The office of former President, Jerry John Rawlings has described as false, a publication carried by the Ghanaian Chronicle newspaper captioned “My daughter was a victim of ‘Sex for Grade’.”
It says the story is also a distorted rendition of what transpired when the National Executive of the Ghana Journalists Association (GJA) called on President Rawlings last Thursday.
According to the office, while the former President spoke extensively about the scourge of the sex for grades issue, it must be noted that he never stated that his daughter was a victim of said misbehaviour.
“We find the reportage of the Chronicle as false, derogatory and an attempt to draw non-existent inferences which are calculated to embarrass the former President and his family. The report is also an attempt to mislead members of the public into believing this fabrication.”
Other portions of the statement read;
“For the avoidance of doubt, he was very clear and adamant in clarifying that fact. It is irresponsible and bad journalism that the Chronicle chose to publish utter fabrications. Quoting him verbatim, former President Rawlings stated at the onset of the mention of his daughter that, “Actually I must admit that this thing has happened to one of my daughters before. It wasn’t to do with sex.”
The statement further cautioned all media houses who have carried that report to respectfully retract and remove such publications from their mediums.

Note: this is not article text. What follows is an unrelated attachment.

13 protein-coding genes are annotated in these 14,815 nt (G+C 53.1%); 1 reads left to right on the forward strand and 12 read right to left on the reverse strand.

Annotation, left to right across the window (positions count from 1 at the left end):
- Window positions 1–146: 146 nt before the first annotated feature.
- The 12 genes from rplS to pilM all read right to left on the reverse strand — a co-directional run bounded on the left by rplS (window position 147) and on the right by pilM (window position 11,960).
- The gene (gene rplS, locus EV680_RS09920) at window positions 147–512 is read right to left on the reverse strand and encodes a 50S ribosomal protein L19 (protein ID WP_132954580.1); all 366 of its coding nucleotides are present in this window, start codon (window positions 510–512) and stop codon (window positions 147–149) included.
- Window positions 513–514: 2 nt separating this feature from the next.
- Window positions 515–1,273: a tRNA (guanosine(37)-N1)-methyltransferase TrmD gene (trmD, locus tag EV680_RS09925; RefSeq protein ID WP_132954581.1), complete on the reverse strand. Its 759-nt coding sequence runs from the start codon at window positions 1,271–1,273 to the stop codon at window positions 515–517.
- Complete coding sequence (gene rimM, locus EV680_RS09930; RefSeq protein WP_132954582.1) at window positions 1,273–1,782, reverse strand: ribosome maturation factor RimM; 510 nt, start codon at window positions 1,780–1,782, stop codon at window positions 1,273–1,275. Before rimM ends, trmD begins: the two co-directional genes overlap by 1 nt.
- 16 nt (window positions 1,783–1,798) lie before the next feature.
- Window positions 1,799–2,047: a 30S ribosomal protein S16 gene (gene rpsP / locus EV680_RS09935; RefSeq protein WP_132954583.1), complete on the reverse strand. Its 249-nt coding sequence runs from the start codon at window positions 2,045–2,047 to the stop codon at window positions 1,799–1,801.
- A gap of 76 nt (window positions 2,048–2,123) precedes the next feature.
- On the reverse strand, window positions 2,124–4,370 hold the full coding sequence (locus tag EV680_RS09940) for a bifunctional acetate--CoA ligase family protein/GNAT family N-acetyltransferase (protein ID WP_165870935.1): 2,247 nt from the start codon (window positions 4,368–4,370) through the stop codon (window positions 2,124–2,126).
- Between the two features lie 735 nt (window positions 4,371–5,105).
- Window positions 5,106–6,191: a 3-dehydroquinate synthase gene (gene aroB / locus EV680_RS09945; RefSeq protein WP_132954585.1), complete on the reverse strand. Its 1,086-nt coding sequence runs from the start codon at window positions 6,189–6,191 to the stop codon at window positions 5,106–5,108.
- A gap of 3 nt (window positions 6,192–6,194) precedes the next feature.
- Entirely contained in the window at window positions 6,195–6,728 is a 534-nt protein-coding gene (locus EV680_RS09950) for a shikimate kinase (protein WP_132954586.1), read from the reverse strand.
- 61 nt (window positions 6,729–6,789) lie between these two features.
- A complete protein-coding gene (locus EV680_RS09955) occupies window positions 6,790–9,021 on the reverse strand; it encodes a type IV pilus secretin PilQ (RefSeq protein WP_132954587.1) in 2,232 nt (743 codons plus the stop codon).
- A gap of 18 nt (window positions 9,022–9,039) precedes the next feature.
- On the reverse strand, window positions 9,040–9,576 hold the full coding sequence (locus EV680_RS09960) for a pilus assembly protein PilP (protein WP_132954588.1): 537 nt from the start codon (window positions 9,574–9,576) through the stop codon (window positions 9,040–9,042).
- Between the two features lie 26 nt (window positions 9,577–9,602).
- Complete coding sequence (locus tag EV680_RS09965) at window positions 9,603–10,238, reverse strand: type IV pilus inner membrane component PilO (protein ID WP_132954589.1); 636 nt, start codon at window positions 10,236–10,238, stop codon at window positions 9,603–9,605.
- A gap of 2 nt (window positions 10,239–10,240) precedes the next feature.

Rawlings condemns ‘sex-for-grades’ in universities
At the meeting, Mr. Rawlings condemned cases of sexual harassment in universities; describing the practice as a humiliation against students, he said it was synonymous with breaking the moral fabric of society.
The former President said tertiary institutions must ensure transparency in their grading systems to help curb the sex for grade practice.
“We should not be taking human beings through such humiliation. I think it is bad and as corruptible as breaking the moral fabric of society and nothing can be as bad as this. It is a shortcut towards destroying people’s lives. How can we ensure that this thing has much transparency? If GIMPA can do it, there is no reason why other places cannot do the same,” Rawlings said.
The former president’s comment is on the back of BBC Africa Eye’s ‘Sex for Grades’ documentary that captured some Ghanaian and Nigerian University lecturers in compromising positions with investigators who posed as students to ascertain the veracity of many allegations of sexual harassment levelled by some former University students against some lecturers.